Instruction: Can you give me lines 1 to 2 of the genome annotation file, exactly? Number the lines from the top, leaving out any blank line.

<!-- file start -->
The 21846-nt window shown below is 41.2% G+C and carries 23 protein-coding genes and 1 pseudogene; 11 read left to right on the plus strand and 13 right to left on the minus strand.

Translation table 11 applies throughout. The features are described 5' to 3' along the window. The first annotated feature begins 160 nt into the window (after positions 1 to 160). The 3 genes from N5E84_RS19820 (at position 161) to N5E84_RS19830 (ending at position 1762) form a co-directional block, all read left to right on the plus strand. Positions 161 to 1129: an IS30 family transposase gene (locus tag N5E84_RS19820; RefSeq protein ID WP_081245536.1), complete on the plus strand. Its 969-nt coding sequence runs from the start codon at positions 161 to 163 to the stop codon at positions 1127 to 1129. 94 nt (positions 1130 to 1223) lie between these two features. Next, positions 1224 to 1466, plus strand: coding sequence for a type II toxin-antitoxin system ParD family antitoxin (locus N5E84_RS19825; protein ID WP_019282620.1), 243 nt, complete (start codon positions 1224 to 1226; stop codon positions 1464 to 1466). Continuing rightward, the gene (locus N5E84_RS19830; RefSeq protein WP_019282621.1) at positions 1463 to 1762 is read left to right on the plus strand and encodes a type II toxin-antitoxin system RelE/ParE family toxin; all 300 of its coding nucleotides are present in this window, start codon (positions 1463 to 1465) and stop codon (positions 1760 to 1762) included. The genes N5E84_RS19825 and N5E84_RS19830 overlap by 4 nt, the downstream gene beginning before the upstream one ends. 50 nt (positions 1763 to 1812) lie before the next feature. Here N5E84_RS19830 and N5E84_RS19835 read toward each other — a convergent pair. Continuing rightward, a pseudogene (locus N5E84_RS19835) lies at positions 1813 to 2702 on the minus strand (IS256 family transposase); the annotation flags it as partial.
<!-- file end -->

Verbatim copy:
The 21846-nt window shown below is 41.2% G+C and carries 23 protein-coding genes and 1 pseudogene; 11 read left to right on the plus strand and 13 right to left on the minus strand.

Translation table 11 applies throughout. The features are described 5' to 3' along the window. The first annotated feature begins 160 nt into the window (after positions 1 to 160). The 3 genes from N5E84_RS19820 (at position 161) to N5E84_RS19830 (ending at position 1762) form a co-directional block, all read left to right on the plus strand. Positions 161 to 1129: an IS30 family transposase gene (locus tag N5E84_RS19820; RefSeq protein ID WP_081245536.1), complete on the plus strand. Its 969-nt coding sequence runs from the start codon at positions 161 to 163 to the stop codon at positions 1127 to 1129. 94 nt (positions 1130 to 1223) lie between these two features. Next, positions 1224 to 1466, plus strand: coding sequence for a type II toxin-antitoxin system ParD family antitoxin (locus N5E84_RS19825; protein ID WP_019282620.1), 243 nt, complete (start codon positions 1224 to 1226; stop codon positions 1464 to 1466). Continuing rightward, the gene (locus N5E84_RS19830; RefSeq protein WP_019282621.1) at positions 1463 to 1762 is read left to right on the plus strand and encodes a type II toxin-antitoxin system RelE/ParE family toxin; all 300 of its coding nucleotides are present in this window, start codon (positions 1463 to 1465) and stop codon (positions 1760 to 1762) included. The genes N5E84_RS19825 and N5E84_RS19830 overlap by 4 nt, the downstream gene beginning before the upstream one ends. 50 nt (positions 1763 to 1812) lie before the next feature. Here N5E84_RS19830 and N5E84_RS19835 read toward each other — a convergent pair. Continuing rightward, a pseudogene (locus N5E84_RS19835) lies at positions 1813 to 2702 on the minus strand (IS256 family transposase); the annotation flags it as partial.